Fundraiser for ‘Our wee Jamie’

The late nine month old Jamie Cowey, of Tullyally, who died after contracting meningitis in 2004. (0210 lm 01)
The late nine month old Jamie Cowey, of Tullyally, who died after contracting meningitis in 2004. (0210 lm 01)

A caring Derry couple will stage a fun-filled fundraiser this weekend to ensure their “brave baby boy’s name lives on.”

Nine-month-old Jamie Cowey, of Tullyally, sadly died after he lost his battle with meningitis in November 2004.

On that fateful morning, Jamie woke “bright as a button” before his mum Emma took him downstairs for breakfast and playtime.

By early afternoon, Jamie was falling asleep in his dad Darren’s arms. This was unusual and they put it down to a busy weekend, but Jamie awoke two hours later at 4pm and seemed different.

Emma said: “Jamie didn’t really want to be moved and he was moaning when his daddy lifted him.

“He was a bit hot so I called the doctor.”

Jamie was taken to the doctors at 4.30pm and seemed brighter, but Emma noticed a purple spot on the back of his neck.

The doctor sent them home and told them to ring back if the baby got worse.

At around 6pm, Jamie started vomiting and seemed thirsty, but could not keep his bottle down.

Emma rang the doctor and they went to hospital, but Jamie was not admitted until 10pm. Emma said: “Everything went so fast – our world turned upside down. “Jamie had needles coming out of everywhere. We could see the purple spots spreading like a rash down his chest and he was awake and looking for us. We were so confused when they mentioned meningitis and that he had to be transferred to a bigger hospital.

“Jamie was put on life support and taken by ambulance with a police escort to Belfast while the family followed in his grandfather’s car.”

On arrival, Emma was told the news she dreaded.

She said: “We were sat down and the doctors told us that Jamie suffered a massive heart attack.

“He was still living, he had waited for us. We went to see him, he was so small, surrounded by beeping machinery.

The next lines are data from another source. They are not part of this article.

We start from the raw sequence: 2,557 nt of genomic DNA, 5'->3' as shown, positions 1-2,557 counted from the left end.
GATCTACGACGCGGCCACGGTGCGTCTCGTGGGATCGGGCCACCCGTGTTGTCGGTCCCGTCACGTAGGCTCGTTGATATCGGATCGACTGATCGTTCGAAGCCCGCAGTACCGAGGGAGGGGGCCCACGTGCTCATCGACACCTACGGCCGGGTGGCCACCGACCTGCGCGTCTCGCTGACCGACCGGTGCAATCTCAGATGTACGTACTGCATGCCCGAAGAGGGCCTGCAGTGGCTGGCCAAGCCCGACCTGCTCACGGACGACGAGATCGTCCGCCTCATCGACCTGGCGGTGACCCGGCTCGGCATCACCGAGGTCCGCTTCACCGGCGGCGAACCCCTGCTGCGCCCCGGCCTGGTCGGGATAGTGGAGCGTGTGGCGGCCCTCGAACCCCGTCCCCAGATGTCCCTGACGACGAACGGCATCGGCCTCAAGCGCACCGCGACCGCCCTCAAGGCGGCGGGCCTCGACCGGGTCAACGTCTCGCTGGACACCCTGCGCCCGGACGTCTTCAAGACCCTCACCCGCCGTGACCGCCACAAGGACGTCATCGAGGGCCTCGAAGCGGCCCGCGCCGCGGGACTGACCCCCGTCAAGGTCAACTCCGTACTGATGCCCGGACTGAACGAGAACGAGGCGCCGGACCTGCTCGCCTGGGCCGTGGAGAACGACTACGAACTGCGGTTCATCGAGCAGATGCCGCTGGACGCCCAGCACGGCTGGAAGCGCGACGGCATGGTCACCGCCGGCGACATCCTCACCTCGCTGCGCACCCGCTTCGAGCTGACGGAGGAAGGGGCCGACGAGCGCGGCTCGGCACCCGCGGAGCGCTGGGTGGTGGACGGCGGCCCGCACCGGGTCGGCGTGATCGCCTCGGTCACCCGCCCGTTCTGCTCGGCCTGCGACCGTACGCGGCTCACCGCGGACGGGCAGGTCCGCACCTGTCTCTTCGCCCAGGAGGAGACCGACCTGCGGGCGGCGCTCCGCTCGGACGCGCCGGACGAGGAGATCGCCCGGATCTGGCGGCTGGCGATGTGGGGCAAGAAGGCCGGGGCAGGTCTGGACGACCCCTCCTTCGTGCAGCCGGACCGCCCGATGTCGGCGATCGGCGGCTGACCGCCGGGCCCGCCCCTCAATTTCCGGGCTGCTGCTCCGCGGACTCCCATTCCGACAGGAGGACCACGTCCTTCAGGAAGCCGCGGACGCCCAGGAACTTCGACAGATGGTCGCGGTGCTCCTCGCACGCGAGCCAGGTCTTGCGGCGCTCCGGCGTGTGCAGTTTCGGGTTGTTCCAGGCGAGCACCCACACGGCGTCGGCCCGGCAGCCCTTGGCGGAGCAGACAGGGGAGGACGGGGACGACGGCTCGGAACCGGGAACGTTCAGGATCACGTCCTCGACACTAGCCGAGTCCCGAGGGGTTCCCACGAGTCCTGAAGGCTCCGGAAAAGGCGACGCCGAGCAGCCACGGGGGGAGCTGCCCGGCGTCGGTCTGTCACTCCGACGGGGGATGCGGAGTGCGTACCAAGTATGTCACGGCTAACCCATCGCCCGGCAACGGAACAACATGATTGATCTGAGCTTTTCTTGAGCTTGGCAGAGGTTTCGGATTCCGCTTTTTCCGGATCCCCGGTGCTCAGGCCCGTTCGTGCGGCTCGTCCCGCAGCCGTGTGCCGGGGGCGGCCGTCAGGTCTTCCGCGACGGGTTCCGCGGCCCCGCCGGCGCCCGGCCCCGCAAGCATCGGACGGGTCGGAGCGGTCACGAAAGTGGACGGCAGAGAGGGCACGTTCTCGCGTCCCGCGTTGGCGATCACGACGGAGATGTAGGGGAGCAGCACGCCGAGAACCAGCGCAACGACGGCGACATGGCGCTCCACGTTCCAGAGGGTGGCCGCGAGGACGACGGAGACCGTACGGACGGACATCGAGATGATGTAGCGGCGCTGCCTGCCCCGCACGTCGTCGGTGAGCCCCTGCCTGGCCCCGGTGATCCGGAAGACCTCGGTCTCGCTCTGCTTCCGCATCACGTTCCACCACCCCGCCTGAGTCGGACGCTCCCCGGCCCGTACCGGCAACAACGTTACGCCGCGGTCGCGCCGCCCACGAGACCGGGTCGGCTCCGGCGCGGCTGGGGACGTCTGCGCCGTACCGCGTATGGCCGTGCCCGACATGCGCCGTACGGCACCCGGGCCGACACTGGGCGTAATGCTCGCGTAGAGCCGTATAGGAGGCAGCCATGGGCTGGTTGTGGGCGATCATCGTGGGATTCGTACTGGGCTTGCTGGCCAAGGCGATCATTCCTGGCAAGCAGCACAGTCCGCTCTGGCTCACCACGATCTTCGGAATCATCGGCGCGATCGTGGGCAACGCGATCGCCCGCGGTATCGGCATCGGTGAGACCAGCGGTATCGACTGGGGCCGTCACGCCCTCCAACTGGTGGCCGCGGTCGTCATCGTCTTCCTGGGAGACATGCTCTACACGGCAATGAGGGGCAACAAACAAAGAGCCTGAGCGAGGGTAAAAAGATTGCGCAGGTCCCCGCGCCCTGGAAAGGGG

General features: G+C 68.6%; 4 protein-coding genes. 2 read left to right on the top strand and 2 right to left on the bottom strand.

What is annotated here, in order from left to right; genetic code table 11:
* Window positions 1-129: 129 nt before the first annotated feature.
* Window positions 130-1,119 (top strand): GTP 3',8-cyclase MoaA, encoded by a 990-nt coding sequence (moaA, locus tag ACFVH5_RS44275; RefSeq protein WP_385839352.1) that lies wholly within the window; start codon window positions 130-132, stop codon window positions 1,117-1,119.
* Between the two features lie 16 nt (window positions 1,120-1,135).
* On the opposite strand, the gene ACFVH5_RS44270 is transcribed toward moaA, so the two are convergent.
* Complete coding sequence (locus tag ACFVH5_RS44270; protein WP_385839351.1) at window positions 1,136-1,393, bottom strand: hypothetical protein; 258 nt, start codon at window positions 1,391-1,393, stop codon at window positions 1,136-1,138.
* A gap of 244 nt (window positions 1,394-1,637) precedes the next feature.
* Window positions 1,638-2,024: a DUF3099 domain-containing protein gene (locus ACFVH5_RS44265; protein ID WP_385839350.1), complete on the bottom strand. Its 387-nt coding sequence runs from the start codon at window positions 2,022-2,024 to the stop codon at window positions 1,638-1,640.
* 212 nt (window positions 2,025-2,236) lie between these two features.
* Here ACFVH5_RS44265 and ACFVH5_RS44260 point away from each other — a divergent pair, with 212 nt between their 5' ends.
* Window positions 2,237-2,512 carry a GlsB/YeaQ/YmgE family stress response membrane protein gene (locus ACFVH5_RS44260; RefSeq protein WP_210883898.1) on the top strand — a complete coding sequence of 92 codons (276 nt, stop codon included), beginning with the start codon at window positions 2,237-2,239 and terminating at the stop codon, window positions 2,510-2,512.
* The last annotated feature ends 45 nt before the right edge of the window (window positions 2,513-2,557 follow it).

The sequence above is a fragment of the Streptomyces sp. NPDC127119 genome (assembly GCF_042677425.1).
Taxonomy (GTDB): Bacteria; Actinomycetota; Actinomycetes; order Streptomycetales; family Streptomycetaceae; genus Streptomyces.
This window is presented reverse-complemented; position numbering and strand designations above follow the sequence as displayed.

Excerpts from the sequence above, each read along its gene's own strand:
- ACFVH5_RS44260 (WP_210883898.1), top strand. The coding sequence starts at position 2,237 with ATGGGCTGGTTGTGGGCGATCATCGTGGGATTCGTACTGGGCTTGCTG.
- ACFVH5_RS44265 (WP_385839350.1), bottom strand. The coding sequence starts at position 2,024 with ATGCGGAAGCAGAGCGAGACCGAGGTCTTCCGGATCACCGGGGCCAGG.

“The machines were breathing for him, we held his hand and his heart failed a few times.

“His wee body was completely covered by the rash.

“At about 11am, doctors said he could fight no more and the next time his heart stopped, we would have to let him go.

“We all went to see him and watched his heart monitor that was slowing down.

“The nurses lifted him into our arms and his daddy and I held him so tight.

“We told him to be so brave and kissed his tiny head, Jamie’s heart stopped at 11.10am.”

The family was contacted by Meningitis UK and realised “we were not alone”.

Jamie’s family is raising money for the charity in his memory as it “gives them strength”.

Darren said: “The consequences of meningitis are heartbreaking and we must find a vaccine to stop the suffering it causes and save innocent lives. If a suitable vaccine had been developed our son would be with us today.”

The couple are hosting an action-packed Jamie’s Night To Remember on Friday, October 5, with all proceeds going to Meningitis UK in memory of Jamie.

The fun-filled fundraiser features burlesque dancers, a fully monty, dancing, fundraising wax, raffle and refreshments at Dupont Club, Maydown, from 7.30pm to late.

Emma said: “It is shaping up to be a fantastic night, all in memory of our lovely boy Jamie.

“We want the night to highlight meningitis and hope the awareness will help to save lives.

“We also hope money raised will help find vaccines to wipe out meningitis.

“We will not stop fundraising until we see this happen.

“There are sure to be laughs with the dancing competition; the full monty, which Darren is starring in, and burlesque are guaranteed to be interesting.

“There will also be a street dance and Bollywood troop, raffle and some brave men will be waxed.

“We hope as many people as possible come along to support this wonderful cause for Jamie.”

Tickets cost £7 each, available by calling Darren on 07821 055700.

Meningitis UK founder, Steve Dayman, who launched the charity after losing his 14-month-old son Spencer to meningitis and meningococcal septicaemia in 1982, said: “What happened to Jamie tragically shows how fast meningitis can attack someone, especially a baby, whose immune system is weak.

“What Jamie’s family and friends have achieved for us in his memory is so touching and we wish them the best for Jamie’s Night To Remember.”

For more information on Meningitis UK call 0117 947 6320 or visit